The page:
In Flutter, a sliver is a slice of a scrollable area we can use to achieve custom scrolling behaviors. We can use slivers to achieve custom scrolling effects, such as elastic scrolling. To make it easier for users to view a list of items, we might want to hide the app bar as the user scrolls down the list. This is especially true if our app displays a “tall” app bar that occupies a lot of vertical space.
A “sliver” is a widget that has been designed to be able to work with scrolling views. It is called a “sliver” because it is a slice of a larger view that is being displayed. Slivers are often used in Flutter to create scrolling lists, where each list item is a sliver. Slivers are also used to create scrollable sections within a larger view, such as a header or footer that scrolls along with the main content.
Benefits of Slivers
One of the main benefits of using slivers in Flutter is that they allow for more efficient scrolling performance. Slivers are able to “lazy load” content as it is needed, meaning that they only render the content that is currently visible on the screen. This can significantly improve the performance of large scrolling views, especially on devices with limited resources.
Slivers can be used in a variety of different ways in Flutter, and there are many built-in sliver widgets that can be used to create common scrolling layouts. For example, the
SliverList widget is used to create a scrolling list of items, and the
SliverAppBar widget can be used to create a scrolling header that sticks to the top of the screen as the user scrolls.
Typically, we create an app bar by providing an appBar property to the Scaffold widget. This creates a fixed app bar that always remains above the body of the Scaffold. Moving the app bar from a Scaffold widget into a CustomScrollView allows us to create an app bar that scrolls offscreen as we scroll through a list of items contained inside the CustomScrollView.
To create a floating app bar, place the app bar inside a
CustomScrollView that also contains the list of items. This synchronizes the scroll position of the app bar and the list of items. We might think of the
CustomScrollView widget as a
ListView that allows us to mix and match different types of scrollable lists and widgets together.
The scrollable lists and widgets provided to the
CustomScrollView are known as slivers. There are several types of slivers, such as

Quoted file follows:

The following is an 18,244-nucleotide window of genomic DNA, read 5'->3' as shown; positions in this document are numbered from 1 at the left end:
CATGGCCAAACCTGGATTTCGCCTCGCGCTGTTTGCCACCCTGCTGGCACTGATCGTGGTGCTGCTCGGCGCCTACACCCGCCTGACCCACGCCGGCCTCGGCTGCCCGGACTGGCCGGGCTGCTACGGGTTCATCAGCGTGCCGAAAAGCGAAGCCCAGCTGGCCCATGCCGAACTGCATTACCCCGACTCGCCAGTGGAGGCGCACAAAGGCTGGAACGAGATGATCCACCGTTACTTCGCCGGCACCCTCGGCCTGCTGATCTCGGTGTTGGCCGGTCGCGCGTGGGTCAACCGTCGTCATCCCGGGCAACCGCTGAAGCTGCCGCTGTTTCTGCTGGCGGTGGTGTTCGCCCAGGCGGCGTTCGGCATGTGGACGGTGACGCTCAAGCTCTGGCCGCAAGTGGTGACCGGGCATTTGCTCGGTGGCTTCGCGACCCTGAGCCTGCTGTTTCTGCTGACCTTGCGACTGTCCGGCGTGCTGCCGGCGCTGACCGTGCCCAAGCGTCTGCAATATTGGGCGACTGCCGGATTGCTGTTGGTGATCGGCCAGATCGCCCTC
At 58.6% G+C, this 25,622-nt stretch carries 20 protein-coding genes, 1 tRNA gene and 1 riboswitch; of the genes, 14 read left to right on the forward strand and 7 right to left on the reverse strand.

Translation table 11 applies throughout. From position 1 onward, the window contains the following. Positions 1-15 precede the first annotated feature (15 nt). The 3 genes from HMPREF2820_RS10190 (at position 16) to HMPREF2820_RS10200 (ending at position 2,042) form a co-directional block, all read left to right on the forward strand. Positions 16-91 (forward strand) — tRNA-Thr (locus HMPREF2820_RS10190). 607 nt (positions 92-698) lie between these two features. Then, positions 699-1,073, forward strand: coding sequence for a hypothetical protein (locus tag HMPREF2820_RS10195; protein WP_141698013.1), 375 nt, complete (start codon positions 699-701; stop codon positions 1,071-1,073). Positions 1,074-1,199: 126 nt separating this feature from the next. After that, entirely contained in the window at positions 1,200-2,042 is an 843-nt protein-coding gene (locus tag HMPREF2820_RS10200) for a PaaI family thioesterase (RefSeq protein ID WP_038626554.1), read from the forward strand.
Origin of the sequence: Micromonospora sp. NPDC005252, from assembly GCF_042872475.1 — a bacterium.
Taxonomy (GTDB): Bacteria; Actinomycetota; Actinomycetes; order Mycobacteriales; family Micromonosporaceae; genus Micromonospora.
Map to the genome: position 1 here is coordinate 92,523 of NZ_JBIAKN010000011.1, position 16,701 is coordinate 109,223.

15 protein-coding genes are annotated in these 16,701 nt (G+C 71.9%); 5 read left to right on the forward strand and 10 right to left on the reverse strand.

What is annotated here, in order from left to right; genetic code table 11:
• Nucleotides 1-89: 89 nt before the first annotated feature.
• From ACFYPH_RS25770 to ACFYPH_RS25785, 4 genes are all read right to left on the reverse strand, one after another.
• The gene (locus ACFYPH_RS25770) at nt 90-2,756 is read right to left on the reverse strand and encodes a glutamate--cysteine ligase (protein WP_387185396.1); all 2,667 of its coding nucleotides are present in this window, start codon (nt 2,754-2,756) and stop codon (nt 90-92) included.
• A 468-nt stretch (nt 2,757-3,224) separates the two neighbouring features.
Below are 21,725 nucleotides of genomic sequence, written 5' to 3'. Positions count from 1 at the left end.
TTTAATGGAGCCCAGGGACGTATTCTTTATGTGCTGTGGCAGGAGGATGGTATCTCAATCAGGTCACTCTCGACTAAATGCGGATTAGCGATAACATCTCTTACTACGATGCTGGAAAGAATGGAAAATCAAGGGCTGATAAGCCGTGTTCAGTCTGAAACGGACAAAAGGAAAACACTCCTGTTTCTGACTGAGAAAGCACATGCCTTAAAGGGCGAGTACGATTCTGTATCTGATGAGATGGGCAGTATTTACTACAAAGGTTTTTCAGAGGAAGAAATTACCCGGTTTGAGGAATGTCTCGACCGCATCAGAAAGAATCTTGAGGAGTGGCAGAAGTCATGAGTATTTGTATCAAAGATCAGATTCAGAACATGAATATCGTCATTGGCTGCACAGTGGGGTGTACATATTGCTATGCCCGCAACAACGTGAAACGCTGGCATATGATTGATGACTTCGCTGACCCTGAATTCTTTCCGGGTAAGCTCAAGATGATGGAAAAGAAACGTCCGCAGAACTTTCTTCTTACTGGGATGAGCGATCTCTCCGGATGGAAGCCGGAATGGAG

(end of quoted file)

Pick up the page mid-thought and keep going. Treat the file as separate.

SliverAppBar. In fact, the
GridView widgets use the
SliverGrid widgets to implement scrolling.
here is an example of a sliver list in a CustomScrollView:
Scaffold( // No appBar property provided, only the body. body: CustomScrollView( // Add the app bar and list of items as slivers in the next steps. slivers: <Widget> ), );
Flutter provides the
SliverAppBar widget which, much like the normal
AppBar widget, uses the
SliverAppBar to display a title, tabs, images and more. However, the
SliverAppBar also gives us the ability to create a “floating” app bar that scrolls offscreen as the user scrolls down the list. Furthermore, we can configure the
SliverAppBar to shrink and expand as the user scrolls.
To create this effect:
- Start with an app bar that displays only a title.
- Set the
true. This allows users to quickly reveal the app bar when they scroll up the list.
- Add a
flexibleSpacewidget that fills the available
Now that we have the app bar in place, we can add a list of items to the CustomScrollView. We have two options: a SliverList or a SliverGrid. If we need to display a list of items one after the other, we need to use the SliverList widget. If we want to display a grid list, we need to use the SliverGrid widget.
The SliverList and SliverGrid widgets take one required parameter: a SliverChildDelegate, which provides a list of widgets to SliverList or SliverGrid. For example, the SliverChildBuilderDelegate allows us to create a list of items that are built lazily as we scroll, just like the ListView.builder widget.
Under The Hood
We probably know our way around
StatelessWidgets. But they’re not Flutter’s only widgets. Flutter also uses
RenderObjecsWidgets act as blueprints that hold the configuration information for
RenderObjects. As suggested by their name, these objects are responsible for rendering. They form the basic infrastructure for managing the visual elements tree and defining the layout, painting and composting protocols.
RenderBox comprises several
SizedBoxes, and follow box protocol. This protocol lets each widget know its constraints when it’s rendered.
RenderBox only has cartesian corners: width and height.
RenderObject paints the layout when a parent object gives its child object the minimum and maximum of both the width and height.
While this works great with boxes, it doesn’t work for scrolling or things like app bar animation and special effects. Consequently, Flutter built a different type of
RenderObject for scrolling —
RenderSliver. It uses a different protocol, the sliver protocol, to let the
RenderObject receive additional constraints from its parent with more axes to ensure the